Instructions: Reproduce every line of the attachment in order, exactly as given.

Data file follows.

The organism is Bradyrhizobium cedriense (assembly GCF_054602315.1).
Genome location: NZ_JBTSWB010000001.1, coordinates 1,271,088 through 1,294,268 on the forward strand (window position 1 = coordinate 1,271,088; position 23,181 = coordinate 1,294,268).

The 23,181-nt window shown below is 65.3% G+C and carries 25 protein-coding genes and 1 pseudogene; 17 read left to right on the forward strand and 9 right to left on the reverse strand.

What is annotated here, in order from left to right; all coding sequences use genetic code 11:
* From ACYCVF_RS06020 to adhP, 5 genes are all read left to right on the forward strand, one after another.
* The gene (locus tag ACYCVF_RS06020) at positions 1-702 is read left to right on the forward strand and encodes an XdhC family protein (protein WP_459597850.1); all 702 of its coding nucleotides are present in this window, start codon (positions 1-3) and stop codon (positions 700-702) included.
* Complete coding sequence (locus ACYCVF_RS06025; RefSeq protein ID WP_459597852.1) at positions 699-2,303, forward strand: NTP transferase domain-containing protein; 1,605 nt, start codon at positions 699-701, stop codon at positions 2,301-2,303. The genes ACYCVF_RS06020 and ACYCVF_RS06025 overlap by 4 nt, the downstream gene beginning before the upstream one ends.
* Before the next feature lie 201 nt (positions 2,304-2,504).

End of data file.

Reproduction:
The organism is Bradyrhizobium cedriense (assembly GCF_054602315.1).
Genome location: NZ_JBTSWB010000001.1, coordinates 1,271,088 through 1,294,268 on the forward strand (window position 1 = coordinate 1,271,088; position 23,181 = coordinate 1,294,268).

The 23,181-nt window shown below is 65.3% G+C and carries 25 protein-coding genes and 1 pseudogene; 17 read left to right on the forward strand and 9 right to left on the reverse strand.

What is annotated here, in order from left to right; all coding sequences use genetic code 11:
* From ACYCVF_RS06020 to adhP, 5 genes are all read left to right on the forward strand, one after another.
* The gene (locus tag ACYCVF_RS06020) at positions 1-702 is read left to right on the forward strand and encodes an XdhC family protein (protein WP_459597850.1); all 702 of its coding nucleotides are present in this window, start codon (positions 1-3) and stop codon (positions 700-702) included.
* Complete coding sequence (locus ACYCVF_RS06025; RefSeq protein ID WP_459597852.1) at positions 699-2,303, forward strand: NTP transferase domain-containing protein; 1,605 nt, start codon at positions 699-701, stop codon at positions 2,301-2,303. The genes ACYCVF_RS06020 and ACYCVF_RS06025 overlap by 4 nt, the downstream gene beginning before the upstream one ends.
* Before the next feature lie 201 nt (positions 2,304-2,504).